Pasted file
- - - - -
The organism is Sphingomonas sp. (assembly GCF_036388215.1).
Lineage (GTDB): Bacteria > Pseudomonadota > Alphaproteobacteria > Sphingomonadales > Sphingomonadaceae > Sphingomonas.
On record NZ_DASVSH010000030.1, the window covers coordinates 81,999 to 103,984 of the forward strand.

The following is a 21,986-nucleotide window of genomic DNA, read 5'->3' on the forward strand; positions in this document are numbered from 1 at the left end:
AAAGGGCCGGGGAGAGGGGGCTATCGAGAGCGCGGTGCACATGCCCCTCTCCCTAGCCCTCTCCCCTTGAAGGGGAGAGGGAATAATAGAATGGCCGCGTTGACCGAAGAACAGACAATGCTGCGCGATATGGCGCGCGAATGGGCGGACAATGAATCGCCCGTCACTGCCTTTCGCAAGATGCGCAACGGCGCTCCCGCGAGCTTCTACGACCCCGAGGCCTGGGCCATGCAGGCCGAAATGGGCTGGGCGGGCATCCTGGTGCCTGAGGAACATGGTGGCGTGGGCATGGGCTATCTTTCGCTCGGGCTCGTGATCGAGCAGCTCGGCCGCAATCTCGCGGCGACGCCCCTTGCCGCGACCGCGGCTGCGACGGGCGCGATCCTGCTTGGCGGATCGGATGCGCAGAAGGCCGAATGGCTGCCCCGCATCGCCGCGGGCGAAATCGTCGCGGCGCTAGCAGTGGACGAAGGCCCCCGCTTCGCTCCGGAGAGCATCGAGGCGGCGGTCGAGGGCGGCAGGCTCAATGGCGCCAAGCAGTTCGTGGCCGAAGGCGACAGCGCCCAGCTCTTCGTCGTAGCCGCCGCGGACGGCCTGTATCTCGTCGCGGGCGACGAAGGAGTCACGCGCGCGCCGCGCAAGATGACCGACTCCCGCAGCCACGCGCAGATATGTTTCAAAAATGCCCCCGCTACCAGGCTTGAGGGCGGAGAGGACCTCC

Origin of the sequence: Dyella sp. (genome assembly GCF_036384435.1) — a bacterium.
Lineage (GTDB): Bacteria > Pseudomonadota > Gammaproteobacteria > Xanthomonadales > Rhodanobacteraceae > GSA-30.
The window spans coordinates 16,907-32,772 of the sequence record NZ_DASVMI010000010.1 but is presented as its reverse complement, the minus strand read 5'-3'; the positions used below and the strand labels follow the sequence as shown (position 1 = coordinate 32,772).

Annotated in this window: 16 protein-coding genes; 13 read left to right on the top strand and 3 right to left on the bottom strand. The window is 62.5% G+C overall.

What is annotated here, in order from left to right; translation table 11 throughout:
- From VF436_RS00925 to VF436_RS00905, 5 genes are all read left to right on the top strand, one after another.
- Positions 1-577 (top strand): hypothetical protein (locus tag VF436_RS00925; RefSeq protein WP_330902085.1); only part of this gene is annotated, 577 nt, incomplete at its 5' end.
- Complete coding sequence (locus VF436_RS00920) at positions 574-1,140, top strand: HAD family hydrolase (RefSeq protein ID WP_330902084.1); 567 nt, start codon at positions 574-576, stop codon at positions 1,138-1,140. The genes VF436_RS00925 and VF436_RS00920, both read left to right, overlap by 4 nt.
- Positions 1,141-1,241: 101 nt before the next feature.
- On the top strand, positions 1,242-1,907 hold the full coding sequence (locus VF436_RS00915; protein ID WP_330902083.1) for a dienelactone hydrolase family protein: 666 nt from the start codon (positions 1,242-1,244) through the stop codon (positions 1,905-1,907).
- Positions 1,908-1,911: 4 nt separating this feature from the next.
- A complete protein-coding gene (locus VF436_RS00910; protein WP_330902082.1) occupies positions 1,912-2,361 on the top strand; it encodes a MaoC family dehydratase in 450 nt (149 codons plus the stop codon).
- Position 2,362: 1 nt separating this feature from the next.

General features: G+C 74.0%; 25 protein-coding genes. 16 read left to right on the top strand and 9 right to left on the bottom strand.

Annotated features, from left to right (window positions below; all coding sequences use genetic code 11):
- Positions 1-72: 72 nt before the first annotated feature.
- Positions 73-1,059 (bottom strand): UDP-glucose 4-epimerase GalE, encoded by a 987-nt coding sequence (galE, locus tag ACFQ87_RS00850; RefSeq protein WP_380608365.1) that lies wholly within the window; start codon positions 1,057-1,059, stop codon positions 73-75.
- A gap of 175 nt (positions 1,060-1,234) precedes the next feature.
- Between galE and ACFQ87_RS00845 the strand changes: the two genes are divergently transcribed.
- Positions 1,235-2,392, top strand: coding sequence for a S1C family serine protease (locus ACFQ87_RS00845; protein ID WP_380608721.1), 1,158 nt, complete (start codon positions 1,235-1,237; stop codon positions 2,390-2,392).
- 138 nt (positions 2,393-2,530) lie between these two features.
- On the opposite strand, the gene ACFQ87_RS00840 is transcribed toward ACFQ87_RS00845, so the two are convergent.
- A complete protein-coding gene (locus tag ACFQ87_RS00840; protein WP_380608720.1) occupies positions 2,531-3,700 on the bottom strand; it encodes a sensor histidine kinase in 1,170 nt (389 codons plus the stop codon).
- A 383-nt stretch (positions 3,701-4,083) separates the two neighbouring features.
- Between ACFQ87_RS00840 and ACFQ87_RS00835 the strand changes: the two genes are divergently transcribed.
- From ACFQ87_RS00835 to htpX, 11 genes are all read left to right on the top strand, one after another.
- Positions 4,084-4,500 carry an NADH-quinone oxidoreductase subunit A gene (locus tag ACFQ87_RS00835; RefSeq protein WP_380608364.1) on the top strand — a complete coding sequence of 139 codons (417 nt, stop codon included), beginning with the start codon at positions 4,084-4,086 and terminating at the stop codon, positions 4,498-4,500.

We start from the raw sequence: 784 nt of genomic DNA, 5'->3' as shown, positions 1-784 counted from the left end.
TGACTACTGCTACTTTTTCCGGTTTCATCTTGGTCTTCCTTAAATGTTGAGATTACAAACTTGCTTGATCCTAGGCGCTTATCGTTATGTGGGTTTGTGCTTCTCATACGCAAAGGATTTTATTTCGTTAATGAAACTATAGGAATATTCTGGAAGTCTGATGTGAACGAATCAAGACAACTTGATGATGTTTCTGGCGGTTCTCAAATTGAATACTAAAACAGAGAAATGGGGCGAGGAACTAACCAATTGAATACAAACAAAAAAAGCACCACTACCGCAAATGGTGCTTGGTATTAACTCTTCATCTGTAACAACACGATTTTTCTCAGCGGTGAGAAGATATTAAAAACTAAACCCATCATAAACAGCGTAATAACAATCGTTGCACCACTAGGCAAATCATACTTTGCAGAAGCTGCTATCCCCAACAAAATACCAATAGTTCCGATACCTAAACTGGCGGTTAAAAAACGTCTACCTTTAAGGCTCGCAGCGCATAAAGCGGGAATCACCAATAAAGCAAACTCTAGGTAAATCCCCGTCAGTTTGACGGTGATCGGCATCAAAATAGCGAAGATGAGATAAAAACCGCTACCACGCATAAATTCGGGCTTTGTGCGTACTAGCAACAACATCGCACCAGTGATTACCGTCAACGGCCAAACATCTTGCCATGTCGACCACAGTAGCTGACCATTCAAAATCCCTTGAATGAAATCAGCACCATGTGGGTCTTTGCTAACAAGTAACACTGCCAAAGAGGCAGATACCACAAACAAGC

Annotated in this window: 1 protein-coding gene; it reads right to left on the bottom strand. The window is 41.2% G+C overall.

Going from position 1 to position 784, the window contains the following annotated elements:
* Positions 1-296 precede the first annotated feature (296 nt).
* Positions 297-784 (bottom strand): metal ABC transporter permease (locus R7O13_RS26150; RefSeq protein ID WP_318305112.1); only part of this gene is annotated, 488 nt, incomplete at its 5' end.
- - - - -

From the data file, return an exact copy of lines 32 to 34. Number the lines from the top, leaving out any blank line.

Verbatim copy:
- Positions 4,084-4,500 carry an NADH-quinone oxidoreductase subunit A gene (locus tag ACFQ87_RS00835; RefSeq protein WP_380608364.1) on the top strand — a complete coding sequence of 139 codons (417 nt, stop codon included), beginning with the start codon at positions 4,084-4,086 and terminating at the stop codon, positions 4,498-4,500.

We start from the raw sequence: 784 nt of genomic DNA, 5'->3' as shown, positions 1-784 counted from the left end.
TGACTACTGCTACTTTTTCCGGTTTCATCTTGGTCTTCCTTAAATGTTGAGATTACAAACTTGCTTGATCCTAGGCGCTTATCGTTATGTGGGTTTGTGCTTCTCATACGCAAAGGATTTTATTTCGTTAATGAAACTATAGGAATATTCTGGAAGTCTGATGTGAACGAATCAAGACAACTTGATGATGTTTCTGGCGGTTCTCAAATTGAATACTAAAACAGAGAAATGGGGCGAGGAACTAACCAATTGAATACAAACAAAAAAAGCACCACTACCGCAAATGGTGCTTGGTATTAACTCTTCATCTGTAACAACACGATTTTTCTCAGCGGTGAGAAGATATTAAAAACTAAACCCATCATAAACAGCGTAATAACAATCGTTGCACCACTAGGCAAATCATACTTTGCAGAAGCTGCTATCCCCAACAAAATACCAATAGTTCCGATACCTAAACTGGCGGTTAAAAAACGTCTACCTTTAAGGCTCGCAGCGCATAAAGCGGGAATCACCAATAAAGCAAACTCTAGGTAAATCCCCGTCAGTTTGACGGTGATCGGCATCAAAATAGCGAAGATGAGATAAAAACCGCTACCACGCATAAATTCGGGCTTTGTGCGTACTAGCAACAACATCGCACCAGTGATTACCGTCAACGGCCAAACATCTTGCCATGTCGACCACAGTAGCTGACCATTCAAAATCCCTTGAATGAAATCAGCACCATGTGGGTCTTTGCTAACAAGTAACACTGCCAAAGAGGCAGATACCACAAACAAGC